Kyoto – Japan(kyo-oh-to) Ashley Noto: Cool & Educational Stuff Reed Kuhn: Relevant Stuff Kyoto Station Cherry Blossoms
Kyoto: Agenda • History • Fun Facts • Etiquette Do’s and Don’ts • Economy and Currency • Transportation • Kyoto Cuisine • Kyoto Hot Spots • Itinerary
History of the City • 800 A.D. to 1185: Heian Period • Heian-Kyo: Peace and Tranquility • Arts, education, and Buddhism • 12th Century to 1868: Samurai (Shogunate) Ruling • Kamakura Period (1185-1333) – National capital moves to Kamakura • 1336: National Capital moves back to Kyoto. Despite Civil Wars, Kyoto flourished in the arts and Zen Buddhism • Edo Period (1600-1868) – National capital moves to Edo (Tokyo). • 1868 to the Present: Imperial Rule established and Tokyo is officially named Japan’s capital.
Fun Facts about Kyoto • Hot Bed of Culture • The only major Japanese city spared from the bombs of World War II • 1,700 Buddhist temples and 300 Shinto shrines. • Home to 20% of Japan's national treasures. • Weather • Average temperature: 60 - 70 degrees F • Average precipitation: 5.7 inches • Population: 1.5 million people • Local Industries • Tourism • Traditional Japanese Crafts • Electronics (Nintendo, OMRON)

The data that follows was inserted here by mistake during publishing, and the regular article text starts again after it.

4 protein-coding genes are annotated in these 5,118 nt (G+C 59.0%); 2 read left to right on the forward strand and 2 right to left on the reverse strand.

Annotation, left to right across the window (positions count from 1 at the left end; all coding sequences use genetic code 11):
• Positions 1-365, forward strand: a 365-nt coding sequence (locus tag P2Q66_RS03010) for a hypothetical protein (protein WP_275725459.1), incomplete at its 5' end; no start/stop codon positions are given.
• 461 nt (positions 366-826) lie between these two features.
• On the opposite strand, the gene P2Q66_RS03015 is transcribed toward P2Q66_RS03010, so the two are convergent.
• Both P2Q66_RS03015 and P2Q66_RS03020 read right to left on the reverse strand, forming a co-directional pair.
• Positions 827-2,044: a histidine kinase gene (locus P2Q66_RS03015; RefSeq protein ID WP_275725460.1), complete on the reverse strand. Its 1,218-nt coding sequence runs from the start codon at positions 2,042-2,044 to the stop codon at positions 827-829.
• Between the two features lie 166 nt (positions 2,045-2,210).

Nikkei Index – Past 6 mo. Economy & Currency • Local Economy • Strong growth over recent years • Recent downturn mirrors US • Relations with China – 30 year low • Anti-Japan protests could decrease business in China • Japanese Yen (¥) • Currently, $1 = ¥107.50 • US dollar strengthening since January vs. Yen US Dollar vs. Japan Yen (1yr)
Transportation Shinkansen Arrival on Saturday May 21st • By Shinkansen (high-speed train) at 12:40 PM Local Transportation • Subway system: pervasive, near hotel • Bus system: 220 ¥ per trip, or 500 ¥ day-pass • Taxis: common, but expensive Departure (for Home!) on Sunday, May 22nd • Fly from Kansai International Airport (KIX) • 72 minutes from Kyoto by train • Airport built on artificial island • Top 10 Civil Engineering Monuments of the Millennium (survived earthquakes & typhoons) • 5:55 PM flight leaves for home KIX Airport Island